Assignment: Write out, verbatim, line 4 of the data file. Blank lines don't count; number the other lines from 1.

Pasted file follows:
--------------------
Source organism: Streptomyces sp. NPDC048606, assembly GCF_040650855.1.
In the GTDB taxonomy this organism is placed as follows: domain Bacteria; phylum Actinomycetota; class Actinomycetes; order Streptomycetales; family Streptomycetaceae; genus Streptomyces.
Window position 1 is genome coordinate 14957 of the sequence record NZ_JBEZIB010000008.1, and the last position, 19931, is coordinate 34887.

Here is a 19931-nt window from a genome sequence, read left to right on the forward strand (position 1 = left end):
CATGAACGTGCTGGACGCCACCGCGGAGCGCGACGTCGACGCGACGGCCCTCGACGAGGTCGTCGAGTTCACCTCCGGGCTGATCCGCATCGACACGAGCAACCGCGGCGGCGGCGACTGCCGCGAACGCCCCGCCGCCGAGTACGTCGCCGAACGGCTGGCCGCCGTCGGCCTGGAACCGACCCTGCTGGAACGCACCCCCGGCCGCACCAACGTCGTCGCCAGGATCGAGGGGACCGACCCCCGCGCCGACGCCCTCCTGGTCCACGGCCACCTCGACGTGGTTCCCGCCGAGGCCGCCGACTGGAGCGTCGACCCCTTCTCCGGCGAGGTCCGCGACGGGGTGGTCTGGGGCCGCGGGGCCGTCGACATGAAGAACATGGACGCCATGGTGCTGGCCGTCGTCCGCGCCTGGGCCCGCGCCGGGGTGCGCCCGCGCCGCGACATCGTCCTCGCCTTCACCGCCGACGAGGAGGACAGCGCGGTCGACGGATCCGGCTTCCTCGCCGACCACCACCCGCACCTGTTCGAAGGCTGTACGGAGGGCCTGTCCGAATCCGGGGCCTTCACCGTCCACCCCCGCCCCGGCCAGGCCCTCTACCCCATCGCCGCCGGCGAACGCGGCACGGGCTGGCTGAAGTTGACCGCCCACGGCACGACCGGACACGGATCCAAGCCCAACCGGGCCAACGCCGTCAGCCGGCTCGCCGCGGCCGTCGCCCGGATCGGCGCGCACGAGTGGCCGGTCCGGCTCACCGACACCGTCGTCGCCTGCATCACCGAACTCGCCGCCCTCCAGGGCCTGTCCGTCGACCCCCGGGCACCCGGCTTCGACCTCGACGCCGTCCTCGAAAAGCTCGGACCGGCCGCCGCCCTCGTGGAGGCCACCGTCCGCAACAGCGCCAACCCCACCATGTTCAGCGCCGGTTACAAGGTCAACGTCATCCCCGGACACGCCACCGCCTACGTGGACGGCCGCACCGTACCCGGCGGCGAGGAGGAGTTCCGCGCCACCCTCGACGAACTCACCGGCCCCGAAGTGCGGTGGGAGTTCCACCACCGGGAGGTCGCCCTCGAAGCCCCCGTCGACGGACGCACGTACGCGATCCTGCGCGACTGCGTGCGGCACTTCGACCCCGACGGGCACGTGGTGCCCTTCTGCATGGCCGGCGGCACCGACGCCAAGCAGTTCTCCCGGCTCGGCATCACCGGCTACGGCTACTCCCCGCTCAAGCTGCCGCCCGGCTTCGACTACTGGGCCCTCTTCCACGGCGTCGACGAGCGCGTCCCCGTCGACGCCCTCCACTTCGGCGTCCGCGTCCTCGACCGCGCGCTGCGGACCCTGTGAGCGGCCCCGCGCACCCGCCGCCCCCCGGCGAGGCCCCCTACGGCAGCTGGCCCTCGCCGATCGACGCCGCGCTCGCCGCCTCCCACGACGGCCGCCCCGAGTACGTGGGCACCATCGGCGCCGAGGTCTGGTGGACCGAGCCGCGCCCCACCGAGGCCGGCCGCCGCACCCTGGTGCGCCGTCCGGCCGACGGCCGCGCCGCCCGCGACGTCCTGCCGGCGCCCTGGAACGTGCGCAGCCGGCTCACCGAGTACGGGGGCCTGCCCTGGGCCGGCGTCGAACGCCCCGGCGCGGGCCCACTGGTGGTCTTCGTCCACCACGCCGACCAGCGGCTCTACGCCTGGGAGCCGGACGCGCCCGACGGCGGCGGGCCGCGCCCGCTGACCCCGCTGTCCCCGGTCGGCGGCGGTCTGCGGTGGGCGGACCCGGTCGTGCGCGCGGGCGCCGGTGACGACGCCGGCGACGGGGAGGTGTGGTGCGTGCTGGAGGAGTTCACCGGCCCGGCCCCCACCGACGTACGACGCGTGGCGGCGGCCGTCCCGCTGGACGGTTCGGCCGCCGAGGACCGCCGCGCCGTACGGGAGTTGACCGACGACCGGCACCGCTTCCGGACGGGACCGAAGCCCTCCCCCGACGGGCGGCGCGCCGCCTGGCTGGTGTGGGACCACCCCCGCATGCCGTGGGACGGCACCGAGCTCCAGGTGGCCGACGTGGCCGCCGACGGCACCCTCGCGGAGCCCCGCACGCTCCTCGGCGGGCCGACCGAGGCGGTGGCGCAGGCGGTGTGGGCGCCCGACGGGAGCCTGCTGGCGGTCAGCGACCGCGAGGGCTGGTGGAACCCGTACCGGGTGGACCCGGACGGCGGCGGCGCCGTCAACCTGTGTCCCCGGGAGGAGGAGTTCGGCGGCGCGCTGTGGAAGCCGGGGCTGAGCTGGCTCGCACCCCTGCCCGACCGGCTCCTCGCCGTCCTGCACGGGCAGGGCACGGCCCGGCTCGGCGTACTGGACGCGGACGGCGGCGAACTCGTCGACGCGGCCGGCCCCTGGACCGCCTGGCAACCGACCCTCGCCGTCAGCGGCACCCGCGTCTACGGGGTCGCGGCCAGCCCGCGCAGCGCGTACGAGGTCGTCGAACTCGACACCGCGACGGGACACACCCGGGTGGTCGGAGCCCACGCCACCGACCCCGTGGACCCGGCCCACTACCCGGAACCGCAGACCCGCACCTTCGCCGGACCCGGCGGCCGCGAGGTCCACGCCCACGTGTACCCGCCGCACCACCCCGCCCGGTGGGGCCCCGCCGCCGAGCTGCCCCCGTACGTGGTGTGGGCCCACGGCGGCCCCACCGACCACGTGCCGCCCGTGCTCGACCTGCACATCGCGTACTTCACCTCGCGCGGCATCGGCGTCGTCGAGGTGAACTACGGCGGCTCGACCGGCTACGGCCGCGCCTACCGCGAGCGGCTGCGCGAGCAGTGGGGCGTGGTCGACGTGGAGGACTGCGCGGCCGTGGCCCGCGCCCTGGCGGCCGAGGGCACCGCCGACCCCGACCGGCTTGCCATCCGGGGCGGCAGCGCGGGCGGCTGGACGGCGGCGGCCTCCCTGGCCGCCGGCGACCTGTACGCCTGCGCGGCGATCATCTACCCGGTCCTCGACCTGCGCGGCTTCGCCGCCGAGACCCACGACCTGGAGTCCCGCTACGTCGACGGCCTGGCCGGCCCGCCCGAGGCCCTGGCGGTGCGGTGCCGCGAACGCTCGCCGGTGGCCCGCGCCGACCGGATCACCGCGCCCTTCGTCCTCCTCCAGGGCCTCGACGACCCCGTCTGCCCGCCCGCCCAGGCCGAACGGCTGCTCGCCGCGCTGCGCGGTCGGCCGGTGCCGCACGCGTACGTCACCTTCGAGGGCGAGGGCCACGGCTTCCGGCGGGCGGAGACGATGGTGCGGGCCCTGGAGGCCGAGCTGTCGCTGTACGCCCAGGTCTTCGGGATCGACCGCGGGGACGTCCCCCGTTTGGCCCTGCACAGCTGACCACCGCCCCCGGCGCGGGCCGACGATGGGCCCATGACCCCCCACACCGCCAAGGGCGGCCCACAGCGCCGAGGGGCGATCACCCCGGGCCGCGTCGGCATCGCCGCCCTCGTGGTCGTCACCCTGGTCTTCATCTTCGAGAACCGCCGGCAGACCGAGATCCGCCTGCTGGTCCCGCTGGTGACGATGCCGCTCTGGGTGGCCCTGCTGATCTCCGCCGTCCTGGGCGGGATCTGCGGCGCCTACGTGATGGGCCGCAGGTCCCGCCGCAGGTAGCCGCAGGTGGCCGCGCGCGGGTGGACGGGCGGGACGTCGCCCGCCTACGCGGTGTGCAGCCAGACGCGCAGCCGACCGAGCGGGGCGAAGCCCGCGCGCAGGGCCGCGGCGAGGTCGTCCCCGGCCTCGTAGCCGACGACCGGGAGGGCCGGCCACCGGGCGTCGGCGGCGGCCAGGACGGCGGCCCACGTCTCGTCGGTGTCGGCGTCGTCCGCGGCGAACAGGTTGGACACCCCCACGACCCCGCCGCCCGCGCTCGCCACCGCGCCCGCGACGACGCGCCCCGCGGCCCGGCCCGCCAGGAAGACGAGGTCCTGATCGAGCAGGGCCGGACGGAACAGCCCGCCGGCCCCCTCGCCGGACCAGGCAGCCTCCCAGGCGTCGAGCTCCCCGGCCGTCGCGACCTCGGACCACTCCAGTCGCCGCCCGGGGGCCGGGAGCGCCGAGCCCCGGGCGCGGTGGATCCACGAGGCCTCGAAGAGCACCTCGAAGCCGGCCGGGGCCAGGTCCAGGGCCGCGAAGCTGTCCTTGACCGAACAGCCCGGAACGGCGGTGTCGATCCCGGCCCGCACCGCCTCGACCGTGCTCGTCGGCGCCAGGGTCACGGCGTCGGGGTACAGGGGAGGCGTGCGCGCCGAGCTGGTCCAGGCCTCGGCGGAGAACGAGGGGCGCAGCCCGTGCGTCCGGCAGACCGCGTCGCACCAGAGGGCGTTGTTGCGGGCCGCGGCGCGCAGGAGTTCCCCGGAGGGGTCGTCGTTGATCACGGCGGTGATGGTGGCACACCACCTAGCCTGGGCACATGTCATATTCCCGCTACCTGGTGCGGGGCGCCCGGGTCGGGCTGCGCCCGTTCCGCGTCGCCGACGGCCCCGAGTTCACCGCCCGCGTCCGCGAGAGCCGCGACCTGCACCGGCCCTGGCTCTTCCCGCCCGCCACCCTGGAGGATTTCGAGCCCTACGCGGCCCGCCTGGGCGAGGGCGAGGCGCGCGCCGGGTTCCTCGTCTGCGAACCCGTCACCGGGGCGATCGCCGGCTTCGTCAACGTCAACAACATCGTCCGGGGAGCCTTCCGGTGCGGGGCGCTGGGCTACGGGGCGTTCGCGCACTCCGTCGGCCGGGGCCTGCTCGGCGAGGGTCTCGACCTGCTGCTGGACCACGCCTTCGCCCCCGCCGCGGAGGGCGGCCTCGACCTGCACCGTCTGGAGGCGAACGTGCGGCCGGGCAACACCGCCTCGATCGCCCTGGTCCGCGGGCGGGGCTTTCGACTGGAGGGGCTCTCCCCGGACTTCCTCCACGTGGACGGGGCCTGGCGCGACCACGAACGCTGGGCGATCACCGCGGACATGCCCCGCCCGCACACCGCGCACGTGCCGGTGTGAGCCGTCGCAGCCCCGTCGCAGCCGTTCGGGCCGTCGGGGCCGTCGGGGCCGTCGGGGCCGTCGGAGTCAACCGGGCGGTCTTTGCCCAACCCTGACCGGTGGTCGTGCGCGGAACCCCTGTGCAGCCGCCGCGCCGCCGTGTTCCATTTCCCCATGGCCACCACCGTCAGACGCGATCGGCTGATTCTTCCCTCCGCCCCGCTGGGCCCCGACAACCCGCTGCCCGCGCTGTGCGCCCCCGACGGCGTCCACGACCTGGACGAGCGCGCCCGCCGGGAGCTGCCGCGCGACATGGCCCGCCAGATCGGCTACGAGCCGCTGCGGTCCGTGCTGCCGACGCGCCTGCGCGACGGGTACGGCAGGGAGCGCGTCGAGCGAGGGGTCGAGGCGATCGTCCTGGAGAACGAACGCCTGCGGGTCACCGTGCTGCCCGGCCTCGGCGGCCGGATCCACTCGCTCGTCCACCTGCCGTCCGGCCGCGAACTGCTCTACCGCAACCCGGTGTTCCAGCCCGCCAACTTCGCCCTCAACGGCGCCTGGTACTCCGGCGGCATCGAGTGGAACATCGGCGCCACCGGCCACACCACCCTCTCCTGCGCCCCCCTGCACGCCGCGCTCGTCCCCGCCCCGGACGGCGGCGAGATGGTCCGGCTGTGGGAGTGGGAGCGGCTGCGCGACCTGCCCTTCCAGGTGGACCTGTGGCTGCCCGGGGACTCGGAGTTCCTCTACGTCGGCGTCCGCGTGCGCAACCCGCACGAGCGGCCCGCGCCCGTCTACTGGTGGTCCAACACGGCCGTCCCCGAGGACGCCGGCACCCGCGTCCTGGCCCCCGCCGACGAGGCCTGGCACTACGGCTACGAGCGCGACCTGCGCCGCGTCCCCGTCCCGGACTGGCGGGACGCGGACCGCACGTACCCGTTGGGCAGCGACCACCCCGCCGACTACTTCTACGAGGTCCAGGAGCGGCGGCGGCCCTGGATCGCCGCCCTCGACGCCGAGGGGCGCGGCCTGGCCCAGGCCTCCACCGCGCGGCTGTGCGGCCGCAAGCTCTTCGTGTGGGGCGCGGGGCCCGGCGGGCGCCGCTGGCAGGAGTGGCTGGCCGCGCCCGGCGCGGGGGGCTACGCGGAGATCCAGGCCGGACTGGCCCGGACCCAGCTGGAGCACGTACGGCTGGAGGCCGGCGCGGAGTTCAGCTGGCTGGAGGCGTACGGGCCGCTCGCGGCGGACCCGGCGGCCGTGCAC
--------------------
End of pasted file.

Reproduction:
Here is a 19931-nt window from a genome sequence, read left to right on the forward strand (position 1 = left end):